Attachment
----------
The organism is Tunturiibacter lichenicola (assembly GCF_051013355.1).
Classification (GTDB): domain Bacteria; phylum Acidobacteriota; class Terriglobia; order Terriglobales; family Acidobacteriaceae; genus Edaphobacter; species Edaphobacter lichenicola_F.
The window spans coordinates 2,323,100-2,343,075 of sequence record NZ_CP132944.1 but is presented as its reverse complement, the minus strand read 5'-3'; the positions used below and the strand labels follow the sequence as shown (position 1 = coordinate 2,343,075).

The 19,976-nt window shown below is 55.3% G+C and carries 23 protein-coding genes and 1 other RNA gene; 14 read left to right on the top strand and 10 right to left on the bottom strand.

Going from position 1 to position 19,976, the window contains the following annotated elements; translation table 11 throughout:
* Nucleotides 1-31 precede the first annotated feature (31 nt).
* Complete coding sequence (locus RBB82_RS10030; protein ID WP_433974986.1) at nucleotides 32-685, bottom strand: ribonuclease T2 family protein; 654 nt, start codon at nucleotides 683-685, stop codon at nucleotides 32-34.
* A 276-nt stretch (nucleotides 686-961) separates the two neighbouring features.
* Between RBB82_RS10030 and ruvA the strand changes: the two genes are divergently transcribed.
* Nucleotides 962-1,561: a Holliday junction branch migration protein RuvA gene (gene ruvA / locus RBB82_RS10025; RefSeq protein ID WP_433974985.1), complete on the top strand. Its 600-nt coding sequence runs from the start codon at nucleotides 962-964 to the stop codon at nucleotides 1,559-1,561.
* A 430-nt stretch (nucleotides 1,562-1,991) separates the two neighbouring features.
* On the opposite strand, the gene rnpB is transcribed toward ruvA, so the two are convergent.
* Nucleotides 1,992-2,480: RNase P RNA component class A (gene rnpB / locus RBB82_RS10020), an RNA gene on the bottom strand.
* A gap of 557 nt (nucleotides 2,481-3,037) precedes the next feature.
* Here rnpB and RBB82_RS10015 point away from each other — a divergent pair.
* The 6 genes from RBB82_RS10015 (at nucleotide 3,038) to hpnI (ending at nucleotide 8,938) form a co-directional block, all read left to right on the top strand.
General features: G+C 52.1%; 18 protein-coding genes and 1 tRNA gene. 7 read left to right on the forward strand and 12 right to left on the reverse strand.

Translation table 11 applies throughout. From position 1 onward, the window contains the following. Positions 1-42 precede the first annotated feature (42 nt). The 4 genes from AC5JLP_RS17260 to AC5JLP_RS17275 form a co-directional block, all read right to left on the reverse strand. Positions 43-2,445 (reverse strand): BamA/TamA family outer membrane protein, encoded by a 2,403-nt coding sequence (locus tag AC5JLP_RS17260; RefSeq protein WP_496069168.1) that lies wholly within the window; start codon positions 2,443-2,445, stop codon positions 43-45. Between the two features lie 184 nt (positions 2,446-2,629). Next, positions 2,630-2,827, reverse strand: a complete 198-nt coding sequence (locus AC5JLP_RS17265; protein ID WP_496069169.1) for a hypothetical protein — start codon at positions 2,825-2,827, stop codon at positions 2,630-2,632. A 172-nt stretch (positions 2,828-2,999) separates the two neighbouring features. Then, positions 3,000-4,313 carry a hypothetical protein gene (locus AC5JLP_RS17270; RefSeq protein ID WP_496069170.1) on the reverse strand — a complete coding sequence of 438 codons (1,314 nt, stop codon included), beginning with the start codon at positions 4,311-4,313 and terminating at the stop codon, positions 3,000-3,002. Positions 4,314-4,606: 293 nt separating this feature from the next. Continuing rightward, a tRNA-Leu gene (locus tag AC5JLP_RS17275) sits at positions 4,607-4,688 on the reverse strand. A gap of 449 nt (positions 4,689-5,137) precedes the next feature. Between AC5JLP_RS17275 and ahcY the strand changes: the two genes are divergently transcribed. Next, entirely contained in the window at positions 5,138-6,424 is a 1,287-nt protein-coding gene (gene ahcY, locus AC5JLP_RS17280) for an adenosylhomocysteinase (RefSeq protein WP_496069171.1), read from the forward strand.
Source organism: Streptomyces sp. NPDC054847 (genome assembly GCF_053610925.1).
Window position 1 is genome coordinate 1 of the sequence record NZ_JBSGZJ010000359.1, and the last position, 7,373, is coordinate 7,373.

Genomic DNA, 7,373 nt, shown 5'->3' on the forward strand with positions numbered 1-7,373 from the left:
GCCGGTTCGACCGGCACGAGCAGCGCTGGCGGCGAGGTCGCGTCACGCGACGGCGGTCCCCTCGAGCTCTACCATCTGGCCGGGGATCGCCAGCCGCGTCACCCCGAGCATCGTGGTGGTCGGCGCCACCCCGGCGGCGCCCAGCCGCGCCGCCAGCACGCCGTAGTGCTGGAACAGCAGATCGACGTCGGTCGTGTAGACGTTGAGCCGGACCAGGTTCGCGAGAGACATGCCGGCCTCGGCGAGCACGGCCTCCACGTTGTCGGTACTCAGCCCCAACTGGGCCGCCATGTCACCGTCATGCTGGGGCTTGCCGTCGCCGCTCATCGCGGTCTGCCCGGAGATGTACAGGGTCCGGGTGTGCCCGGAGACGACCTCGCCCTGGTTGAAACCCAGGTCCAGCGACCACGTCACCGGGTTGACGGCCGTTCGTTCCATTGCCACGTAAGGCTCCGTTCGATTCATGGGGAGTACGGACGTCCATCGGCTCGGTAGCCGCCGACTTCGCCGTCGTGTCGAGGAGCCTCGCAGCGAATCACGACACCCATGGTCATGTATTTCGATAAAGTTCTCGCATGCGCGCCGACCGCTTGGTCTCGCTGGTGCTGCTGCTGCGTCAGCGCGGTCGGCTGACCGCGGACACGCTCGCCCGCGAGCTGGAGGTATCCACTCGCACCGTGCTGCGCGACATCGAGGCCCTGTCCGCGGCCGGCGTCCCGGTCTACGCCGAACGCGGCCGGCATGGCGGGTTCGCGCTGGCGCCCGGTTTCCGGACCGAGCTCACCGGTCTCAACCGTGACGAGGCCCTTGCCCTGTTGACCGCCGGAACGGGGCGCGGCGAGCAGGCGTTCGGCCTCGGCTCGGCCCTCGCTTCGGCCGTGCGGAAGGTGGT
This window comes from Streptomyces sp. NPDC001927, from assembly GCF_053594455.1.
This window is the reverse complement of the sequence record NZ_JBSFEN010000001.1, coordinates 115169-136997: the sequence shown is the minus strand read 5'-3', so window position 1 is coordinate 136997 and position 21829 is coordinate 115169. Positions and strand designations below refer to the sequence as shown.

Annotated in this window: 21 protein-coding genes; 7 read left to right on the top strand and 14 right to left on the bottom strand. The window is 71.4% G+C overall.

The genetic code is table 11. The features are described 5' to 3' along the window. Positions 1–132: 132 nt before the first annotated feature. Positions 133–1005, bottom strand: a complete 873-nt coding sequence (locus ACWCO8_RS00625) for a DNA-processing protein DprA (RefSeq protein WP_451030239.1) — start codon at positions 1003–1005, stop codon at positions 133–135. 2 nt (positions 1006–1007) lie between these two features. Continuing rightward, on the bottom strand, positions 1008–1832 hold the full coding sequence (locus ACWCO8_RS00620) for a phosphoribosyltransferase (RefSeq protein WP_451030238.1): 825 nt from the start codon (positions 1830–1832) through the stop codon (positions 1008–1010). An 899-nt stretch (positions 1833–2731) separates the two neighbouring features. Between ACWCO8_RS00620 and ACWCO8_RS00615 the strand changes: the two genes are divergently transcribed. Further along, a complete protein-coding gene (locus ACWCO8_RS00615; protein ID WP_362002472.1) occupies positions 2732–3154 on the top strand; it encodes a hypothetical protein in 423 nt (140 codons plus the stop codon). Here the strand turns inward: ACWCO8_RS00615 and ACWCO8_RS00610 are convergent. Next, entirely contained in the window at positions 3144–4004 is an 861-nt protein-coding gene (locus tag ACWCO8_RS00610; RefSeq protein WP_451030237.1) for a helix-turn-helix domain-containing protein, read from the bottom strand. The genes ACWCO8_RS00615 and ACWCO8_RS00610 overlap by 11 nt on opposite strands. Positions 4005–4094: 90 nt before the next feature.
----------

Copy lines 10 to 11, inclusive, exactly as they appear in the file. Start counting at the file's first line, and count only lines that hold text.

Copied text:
* Nucleotides 962-1,561: a Holliday junction branch migration protein RuvA gene (gene ruvA / locus RBB82_RS10025; RefSeq protein ID WP_433974985.1), complete on the top strand. Its 600-nt coding sequence runs from the start codon at nucleotides 962-964 to the stop codon at nucleotides 1,559-1,561.
* A 430-nt stretch (nucleotides 1,562-1,991) separates the two neighbouring features.